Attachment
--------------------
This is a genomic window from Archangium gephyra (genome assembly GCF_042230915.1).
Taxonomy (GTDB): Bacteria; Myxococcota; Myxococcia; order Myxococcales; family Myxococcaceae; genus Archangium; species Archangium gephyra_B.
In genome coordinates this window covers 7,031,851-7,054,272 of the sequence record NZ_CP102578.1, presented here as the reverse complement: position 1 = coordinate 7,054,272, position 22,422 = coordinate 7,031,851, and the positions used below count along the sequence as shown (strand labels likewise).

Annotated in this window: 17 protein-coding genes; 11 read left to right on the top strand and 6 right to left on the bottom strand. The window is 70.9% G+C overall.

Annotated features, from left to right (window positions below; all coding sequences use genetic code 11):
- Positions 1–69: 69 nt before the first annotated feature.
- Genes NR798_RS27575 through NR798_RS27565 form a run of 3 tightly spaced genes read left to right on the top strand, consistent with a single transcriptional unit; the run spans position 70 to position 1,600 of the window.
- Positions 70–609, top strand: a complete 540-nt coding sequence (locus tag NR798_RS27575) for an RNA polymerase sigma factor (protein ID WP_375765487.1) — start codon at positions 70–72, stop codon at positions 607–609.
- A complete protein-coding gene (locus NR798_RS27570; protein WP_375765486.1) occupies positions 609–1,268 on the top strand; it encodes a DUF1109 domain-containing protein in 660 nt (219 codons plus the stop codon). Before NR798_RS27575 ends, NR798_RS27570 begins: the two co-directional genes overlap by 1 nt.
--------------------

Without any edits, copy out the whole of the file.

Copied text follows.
This is a genomic window from Archangium gephyra (genome assembly GCF_042230915.1).
Taxonomy (GTDB): Bacteria; Myxococcota; Myxococcia; order Myxococcales; family Myxococcaceae; genus Archangium; species Archangium gephyra_B.
In genome coordinates this window covers 7,031,851-7,054,272 of the sequence record NZ_CP102578.1, presented here as the reverse complement: position 1 = coordinate 7,054,272, position 22,422 = coordinate 7,031,851, and the positions used below count along the sequence as shown (strand labels likewise).

Annotated in this window: 17 protein-coding genes; 11 read left to right on the top strand and 6 right to left on the bottom strand. The window is 70.9% G+C overall.

Annotated features, from left to right (window positions below; all coding sequences use genetic code 11):
- Positions 1–69: 69 nt before the first annotated feature.
- Genes NR798_RS27575 through NR798_RS27565 form a run of 3 tightly spaced genes read left to right on the top strand, consistent with a single transcriptional unit; the run spans position 70 to position 1,600 of the window.
- Positions 70–609, top strand: a complete 540-nt coding sequence (locus tag NR798_RS27575) for an RNA polymerase sigma factor (protein ID WP_375765487.1) — start codon at positions 70–72, stop codon at positions 607–609.
- A complete protein-coding gene (locus NR798_RS27570; protein WP_375765486.1) occupies positions 609–1,268 on the top strand; it encodes a DUF1109 domain-containing protein in 660 nt (219 codons plus the stop codon). Before NR798_RS27575 ends, NR798_RS27570 begins: the two co-directional genes overlap by 1 nt.